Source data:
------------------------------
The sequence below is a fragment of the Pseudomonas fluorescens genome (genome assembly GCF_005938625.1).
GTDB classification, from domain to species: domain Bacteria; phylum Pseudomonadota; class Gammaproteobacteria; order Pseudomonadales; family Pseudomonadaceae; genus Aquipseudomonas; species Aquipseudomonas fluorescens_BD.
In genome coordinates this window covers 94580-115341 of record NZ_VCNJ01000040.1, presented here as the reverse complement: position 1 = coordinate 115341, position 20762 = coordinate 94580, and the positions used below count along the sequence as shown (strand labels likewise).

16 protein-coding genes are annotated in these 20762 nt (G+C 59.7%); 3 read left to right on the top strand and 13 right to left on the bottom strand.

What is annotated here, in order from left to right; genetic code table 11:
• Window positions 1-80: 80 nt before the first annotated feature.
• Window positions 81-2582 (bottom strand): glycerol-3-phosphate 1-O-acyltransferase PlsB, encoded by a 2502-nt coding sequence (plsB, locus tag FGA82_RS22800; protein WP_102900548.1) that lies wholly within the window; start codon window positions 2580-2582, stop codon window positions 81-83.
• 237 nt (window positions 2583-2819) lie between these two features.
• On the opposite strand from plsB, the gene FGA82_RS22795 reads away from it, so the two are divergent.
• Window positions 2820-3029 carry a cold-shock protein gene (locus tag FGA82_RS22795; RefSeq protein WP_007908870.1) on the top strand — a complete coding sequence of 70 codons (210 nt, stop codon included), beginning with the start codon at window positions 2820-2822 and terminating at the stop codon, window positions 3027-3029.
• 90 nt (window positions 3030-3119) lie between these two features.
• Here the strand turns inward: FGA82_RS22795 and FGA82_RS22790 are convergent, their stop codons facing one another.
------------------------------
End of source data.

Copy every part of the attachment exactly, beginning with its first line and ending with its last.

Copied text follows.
The sequence below is a fragment of the Pseudomonas fluorescens genome (genome assembly GCF_005938625.1).
GTDB classification, from domain to species: domain Bacteria; phylum Pseudomonadota; class Gammaproteobacteria; order Pseudomonadales; family Pseudomonadaceae; genus Aquipseudomonas; species Aquipseudomonas fluorescens_BD.
In genome coordinates this window covers 94580-115341 of record NZ_VCNJ01000040.1, presented here as the reverse complement: position 1 = coordinate 115341, position 20762 = coordinate 94580, and the positions used below count along the sequence as shown (strand labels likewise).

16 protein-coding genes are annotated in these 20762 nt (G+C 59.7%); 3 read left to right on the top strand and 13 right to left on the bottom strand.

What is annotated here, in order from left to right; genetic code table 11:
• Window positions 1-80: 80 nt before the first annotated feature.
• Window positions 81-2582 (bottom strand): glycerol-3-phosphate 1-O-acyltransferase PlsB, encoded by a 2502-nt coding sequence (plsB, locus tag FGA82_RS22800; protein WP_102900548.1) that lies wholly within the window; start codon window positions 2580-2582, stop codon window positions 81-83.
• 237 nt (window positions 2583-2819) lie between these two features.
• On the opposite strand from plsB, the gene FGA82_RS22795 reads away from it, so the two are divergent.
• Window positions 2820-3029 carry a cold-shock protein gene (locus tag FGA82_RS22795; RefSeq protein WP_007908870.1) on the top strand — a complete coding sequence of 70 codons (210 nt, stop codon included), beginning with the start codon at window positions 2820-2822 and terminating at the stop codon, window positions 3027-3029.
• 90 nt (window positions 3030-3119) lie between these two features.
• Here the strand turns inward: FGA82_RS22795 and FGA82_RS22790 are convergent, their stop codons facing one another.